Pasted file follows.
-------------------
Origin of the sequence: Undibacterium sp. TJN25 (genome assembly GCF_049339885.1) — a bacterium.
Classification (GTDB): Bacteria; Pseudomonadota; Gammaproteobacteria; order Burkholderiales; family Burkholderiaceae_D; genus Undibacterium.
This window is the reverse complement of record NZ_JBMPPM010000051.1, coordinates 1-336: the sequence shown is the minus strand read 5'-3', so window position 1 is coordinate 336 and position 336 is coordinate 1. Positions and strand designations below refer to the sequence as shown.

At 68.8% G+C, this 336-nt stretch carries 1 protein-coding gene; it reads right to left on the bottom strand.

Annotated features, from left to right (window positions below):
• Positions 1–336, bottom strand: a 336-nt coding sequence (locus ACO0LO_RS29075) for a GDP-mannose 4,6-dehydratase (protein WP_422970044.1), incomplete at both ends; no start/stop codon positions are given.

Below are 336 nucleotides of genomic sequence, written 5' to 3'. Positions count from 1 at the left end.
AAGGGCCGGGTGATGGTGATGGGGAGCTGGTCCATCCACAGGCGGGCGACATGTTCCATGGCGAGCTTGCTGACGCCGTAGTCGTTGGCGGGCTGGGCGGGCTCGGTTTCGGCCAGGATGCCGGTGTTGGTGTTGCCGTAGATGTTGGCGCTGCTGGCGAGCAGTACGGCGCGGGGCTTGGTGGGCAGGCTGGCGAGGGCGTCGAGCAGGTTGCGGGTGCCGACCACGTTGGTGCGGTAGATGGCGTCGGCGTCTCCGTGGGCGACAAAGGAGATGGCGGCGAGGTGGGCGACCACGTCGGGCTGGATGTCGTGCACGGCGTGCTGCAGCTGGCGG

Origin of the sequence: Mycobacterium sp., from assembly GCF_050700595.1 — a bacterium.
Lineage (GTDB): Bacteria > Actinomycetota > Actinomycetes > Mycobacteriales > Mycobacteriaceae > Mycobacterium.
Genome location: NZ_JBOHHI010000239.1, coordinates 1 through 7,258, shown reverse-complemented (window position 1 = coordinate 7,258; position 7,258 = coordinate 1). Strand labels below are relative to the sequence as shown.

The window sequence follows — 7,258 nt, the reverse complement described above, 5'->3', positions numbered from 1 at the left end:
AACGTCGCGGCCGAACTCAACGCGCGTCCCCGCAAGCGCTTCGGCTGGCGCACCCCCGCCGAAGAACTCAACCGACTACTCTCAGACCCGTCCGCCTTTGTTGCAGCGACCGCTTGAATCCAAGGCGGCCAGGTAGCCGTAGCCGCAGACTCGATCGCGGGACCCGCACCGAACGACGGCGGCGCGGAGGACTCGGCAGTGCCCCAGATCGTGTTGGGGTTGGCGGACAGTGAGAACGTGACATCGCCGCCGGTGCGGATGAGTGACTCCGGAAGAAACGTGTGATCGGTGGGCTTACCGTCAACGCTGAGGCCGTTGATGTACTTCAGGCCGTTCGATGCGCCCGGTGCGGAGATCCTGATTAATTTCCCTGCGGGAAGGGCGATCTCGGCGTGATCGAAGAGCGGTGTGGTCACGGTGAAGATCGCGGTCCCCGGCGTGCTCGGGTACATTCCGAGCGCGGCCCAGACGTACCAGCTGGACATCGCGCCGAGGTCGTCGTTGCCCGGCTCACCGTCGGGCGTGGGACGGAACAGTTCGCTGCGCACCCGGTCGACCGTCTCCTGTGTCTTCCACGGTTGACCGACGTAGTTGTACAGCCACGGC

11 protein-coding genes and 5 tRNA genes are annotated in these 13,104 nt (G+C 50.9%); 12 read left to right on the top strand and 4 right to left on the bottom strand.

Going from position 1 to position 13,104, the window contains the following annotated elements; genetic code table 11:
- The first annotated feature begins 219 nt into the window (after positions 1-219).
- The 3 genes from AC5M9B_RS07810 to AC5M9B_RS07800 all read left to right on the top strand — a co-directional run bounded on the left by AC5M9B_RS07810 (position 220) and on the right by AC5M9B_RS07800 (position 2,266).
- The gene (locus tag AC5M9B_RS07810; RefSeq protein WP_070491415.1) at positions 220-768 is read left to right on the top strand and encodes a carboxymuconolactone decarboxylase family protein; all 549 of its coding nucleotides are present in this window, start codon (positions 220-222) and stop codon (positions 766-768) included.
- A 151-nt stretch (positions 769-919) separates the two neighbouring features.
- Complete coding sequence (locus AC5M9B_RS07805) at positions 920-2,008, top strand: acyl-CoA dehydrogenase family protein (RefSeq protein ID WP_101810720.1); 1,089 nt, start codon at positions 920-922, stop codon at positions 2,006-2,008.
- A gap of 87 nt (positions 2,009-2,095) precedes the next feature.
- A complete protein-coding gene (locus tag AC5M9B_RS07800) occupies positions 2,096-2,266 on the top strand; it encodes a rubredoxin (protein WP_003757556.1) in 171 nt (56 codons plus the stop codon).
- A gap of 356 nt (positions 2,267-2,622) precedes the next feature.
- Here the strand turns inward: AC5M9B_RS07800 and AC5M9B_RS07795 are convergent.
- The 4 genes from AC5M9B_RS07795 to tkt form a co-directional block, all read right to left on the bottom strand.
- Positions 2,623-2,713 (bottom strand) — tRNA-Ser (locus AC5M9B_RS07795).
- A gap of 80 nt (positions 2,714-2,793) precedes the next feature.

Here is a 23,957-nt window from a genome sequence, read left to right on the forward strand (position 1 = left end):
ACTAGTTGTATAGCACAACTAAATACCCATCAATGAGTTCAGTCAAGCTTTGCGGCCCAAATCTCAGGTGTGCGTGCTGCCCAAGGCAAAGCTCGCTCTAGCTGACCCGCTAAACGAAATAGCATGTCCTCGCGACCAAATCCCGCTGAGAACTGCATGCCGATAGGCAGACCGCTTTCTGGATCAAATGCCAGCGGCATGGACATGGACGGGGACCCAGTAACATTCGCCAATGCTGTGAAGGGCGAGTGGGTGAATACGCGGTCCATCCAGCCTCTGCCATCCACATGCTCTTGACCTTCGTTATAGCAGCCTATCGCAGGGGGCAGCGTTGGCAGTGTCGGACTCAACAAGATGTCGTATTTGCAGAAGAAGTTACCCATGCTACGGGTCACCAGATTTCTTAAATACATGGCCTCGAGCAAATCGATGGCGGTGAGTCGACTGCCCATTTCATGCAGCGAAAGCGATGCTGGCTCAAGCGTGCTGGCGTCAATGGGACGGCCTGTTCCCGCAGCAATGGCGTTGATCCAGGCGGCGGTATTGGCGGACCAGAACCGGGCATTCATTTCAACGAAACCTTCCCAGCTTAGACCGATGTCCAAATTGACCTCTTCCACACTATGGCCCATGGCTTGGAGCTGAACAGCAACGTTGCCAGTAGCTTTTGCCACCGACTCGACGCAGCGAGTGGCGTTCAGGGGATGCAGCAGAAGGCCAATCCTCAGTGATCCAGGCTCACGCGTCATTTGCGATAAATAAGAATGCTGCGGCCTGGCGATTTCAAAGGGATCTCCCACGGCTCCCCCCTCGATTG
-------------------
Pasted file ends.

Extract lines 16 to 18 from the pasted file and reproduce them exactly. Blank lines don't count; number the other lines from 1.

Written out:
- The first annotated feature begins 219 nt into the window (after positions 1-219).
- The 3 genes from AC5M9B_RS07810 to AC5M9B_RS07800 all read left to right on the top strand — a co-directional run bounded on the left by AC5M9B_RS07810 (position 220) and on the right by AC5M9B_RS07800 (position 2,266).
- The gene (locus tag AC5M9B_RS07810; RefSeq protein WP_070491415.1) at positions 220-768 is read left to right on the top strand and encodes a carboxymuconolactone decarboxylase family protein; all 549 of its coding nucleotides are present in this window, start codon (positions 220-222) and stop codon (positions 766-768) included.